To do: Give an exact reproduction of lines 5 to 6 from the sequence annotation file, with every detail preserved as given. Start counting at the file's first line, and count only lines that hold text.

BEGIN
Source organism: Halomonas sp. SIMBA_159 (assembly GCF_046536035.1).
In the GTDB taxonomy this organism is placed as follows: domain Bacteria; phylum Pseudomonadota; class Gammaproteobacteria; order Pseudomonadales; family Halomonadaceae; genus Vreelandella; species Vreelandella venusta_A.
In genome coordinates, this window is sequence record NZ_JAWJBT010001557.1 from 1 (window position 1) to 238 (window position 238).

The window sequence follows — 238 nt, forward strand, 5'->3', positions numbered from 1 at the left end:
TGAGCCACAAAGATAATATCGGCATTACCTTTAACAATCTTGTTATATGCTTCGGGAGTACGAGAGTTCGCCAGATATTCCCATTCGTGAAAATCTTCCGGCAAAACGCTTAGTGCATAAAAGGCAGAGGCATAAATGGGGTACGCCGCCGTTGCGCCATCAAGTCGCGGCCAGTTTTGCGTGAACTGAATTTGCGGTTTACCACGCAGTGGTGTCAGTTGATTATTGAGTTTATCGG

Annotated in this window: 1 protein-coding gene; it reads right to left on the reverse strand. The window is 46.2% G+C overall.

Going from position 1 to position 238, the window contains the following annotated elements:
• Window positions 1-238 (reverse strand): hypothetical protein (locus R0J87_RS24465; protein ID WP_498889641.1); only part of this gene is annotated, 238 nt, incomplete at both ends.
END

TGAGCCACAAAGATAATATCGGCATTACCTTTAACAATCTTGTTATATGCTTCGGGAGTACGAGAGTTCGCCAGATATTCCCATTCGTGAAAATCTTCCGGCAAAACGCTTAGTGCATAAAAGGCAGAGGCATAAATGGGGTACGCCGCCGTTGCGCCATCAAGTCGCGGCCAGTTTTGCGTGAACTGAATTTGCGGTTTACCACGCAGTGGTGTCAGTTGATTATTGAGTTTATCGG

Annotated in this window: 1 protein-coding gene; it reads right to left on the reverse strand. The window is 46.2% G+C overall.